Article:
Roger Kleinman: It’s a bit of a captive audience situation. When we make songs that are meant to be under three minutes and listenable there isn’t that much you can get away with. There is some level of musicality and experimentation but it doesn’t come close to being able to basically force people to listen to whatever we want. And there’s definitely some of that in the Kenny Scharf score that the process of sound design and experimentation we can get away with because what’s most important is hearing Yoko Ono talk about the art scene in the ’80s and Kenny Scharf and we can make some weird sounds behind it and people might not necessarily even notice that we’re manipulating the way that they’re experiencing the picture.
Zach Seman: I think when the score started to take shape in the way we wanted was towards the end. We rented out a studio in Bushwick in Brooklyn called Hive Mind and we hired a bunch of musicians to come in. We had a drummer Myles Artisan, who was heavy into the afro-beat scene, and we had him come in and play drums along to the movie. We had finished cues that we had them go over and we edited it. After that process, the score shored up and started to sound unique and like us.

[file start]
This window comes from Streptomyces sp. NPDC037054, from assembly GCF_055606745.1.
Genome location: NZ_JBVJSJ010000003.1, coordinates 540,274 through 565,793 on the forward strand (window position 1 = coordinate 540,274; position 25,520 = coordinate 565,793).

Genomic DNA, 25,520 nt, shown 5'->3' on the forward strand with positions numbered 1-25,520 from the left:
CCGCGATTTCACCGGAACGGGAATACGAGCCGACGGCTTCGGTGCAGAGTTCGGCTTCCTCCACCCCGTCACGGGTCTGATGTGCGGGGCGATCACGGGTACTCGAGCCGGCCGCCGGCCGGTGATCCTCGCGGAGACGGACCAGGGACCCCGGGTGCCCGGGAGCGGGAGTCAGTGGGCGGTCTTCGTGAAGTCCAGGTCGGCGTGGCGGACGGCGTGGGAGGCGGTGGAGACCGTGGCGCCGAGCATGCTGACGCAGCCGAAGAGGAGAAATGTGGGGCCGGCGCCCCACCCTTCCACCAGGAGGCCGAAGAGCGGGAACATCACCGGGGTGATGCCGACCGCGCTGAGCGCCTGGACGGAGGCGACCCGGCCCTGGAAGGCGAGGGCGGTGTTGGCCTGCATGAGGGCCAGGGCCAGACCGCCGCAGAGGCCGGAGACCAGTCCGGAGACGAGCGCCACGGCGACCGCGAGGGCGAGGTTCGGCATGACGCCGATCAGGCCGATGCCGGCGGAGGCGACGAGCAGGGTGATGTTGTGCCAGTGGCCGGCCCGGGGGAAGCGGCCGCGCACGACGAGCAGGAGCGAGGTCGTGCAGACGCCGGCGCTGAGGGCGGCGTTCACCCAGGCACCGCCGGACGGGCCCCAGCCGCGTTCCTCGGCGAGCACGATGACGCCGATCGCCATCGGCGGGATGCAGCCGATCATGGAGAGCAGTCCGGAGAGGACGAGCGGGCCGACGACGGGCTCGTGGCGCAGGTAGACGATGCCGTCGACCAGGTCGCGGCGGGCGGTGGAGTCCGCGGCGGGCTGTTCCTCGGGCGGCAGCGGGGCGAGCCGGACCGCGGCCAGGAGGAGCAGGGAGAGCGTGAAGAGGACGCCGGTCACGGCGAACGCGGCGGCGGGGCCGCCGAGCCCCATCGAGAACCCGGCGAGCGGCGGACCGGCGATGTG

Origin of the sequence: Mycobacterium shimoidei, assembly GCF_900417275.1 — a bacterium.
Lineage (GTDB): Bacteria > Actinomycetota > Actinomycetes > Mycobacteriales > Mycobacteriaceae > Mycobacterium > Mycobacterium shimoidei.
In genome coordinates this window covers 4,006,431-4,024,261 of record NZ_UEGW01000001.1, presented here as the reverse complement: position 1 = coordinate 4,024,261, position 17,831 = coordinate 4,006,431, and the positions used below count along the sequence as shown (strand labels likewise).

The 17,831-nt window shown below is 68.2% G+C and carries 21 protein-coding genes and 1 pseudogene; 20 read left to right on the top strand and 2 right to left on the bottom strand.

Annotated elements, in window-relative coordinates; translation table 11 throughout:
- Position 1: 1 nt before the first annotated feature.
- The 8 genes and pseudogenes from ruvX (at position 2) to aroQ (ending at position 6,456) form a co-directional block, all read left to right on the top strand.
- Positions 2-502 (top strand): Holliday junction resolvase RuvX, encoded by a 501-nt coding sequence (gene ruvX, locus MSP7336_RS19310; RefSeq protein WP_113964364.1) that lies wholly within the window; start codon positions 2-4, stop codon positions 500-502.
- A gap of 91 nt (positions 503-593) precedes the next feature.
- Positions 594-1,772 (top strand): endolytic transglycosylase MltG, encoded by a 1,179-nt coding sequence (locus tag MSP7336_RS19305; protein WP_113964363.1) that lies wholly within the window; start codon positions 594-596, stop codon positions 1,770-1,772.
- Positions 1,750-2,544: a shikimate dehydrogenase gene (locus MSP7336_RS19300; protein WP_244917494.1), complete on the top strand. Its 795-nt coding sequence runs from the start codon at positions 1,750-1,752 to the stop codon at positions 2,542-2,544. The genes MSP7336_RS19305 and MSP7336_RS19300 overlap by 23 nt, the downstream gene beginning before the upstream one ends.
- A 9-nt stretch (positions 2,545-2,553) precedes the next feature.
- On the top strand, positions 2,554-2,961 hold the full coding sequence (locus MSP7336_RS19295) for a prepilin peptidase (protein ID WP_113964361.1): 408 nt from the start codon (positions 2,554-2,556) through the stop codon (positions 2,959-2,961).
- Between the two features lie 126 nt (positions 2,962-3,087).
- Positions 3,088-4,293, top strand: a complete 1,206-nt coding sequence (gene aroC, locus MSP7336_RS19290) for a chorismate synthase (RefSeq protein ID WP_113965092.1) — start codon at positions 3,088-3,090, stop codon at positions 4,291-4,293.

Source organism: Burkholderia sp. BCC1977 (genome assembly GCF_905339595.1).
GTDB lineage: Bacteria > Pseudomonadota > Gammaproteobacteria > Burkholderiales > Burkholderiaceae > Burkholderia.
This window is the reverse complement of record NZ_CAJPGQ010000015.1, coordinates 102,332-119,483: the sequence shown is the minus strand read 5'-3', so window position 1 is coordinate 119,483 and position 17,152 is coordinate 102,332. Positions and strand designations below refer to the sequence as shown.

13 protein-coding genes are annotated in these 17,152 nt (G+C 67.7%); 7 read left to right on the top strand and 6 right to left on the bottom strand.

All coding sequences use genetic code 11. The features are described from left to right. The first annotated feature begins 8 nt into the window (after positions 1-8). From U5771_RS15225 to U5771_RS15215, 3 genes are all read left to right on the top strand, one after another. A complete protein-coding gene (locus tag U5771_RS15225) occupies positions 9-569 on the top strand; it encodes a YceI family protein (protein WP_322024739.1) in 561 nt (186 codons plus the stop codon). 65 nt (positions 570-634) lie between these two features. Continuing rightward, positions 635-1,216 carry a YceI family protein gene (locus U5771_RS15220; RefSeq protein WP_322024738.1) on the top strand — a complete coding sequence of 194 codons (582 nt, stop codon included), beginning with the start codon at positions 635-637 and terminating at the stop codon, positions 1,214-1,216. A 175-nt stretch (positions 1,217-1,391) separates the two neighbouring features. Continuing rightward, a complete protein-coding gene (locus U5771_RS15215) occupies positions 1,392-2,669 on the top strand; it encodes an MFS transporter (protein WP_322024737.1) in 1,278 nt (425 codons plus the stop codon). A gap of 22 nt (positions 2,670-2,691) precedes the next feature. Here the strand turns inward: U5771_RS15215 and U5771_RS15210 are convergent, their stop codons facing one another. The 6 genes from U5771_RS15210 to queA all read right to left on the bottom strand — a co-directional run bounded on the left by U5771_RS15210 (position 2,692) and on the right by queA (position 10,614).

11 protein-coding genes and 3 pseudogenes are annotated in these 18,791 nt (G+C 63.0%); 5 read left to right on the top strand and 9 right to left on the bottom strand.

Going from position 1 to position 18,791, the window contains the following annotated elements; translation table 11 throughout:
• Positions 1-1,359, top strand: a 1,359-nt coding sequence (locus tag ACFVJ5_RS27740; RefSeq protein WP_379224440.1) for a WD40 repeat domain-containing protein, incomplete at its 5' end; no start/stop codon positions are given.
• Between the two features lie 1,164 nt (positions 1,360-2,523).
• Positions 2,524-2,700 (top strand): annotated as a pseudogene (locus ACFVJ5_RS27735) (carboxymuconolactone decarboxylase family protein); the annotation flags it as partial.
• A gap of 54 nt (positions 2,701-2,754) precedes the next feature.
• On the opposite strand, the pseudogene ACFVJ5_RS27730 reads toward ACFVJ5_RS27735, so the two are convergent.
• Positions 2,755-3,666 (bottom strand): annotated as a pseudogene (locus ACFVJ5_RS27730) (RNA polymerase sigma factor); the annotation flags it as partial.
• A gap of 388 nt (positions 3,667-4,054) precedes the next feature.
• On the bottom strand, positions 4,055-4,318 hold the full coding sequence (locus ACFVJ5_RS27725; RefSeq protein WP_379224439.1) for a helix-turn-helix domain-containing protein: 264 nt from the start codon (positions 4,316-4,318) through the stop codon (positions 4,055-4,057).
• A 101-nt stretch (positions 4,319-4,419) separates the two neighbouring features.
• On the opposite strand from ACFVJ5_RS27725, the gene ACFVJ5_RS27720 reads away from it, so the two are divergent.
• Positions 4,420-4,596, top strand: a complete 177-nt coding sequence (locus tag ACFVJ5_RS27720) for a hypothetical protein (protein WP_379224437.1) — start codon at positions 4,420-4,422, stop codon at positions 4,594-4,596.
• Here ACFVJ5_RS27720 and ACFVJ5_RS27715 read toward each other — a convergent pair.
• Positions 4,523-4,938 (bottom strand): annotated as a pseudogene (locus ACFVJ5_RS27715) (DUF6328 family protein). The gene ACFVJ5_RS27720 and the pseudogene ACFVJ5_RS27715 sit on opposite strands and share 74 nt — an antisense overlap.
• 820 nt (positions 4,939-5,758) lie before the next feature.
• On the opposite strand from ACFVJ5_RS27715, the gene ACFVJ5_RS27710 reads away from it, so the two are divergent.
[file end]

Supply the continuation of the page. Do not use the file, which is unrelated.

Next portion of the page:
Jason: The movie takes place over various decades. It starts in the ’70s and then we see Kenny present day. Did you consciously say let’s make this decade sound different from this one, or this one?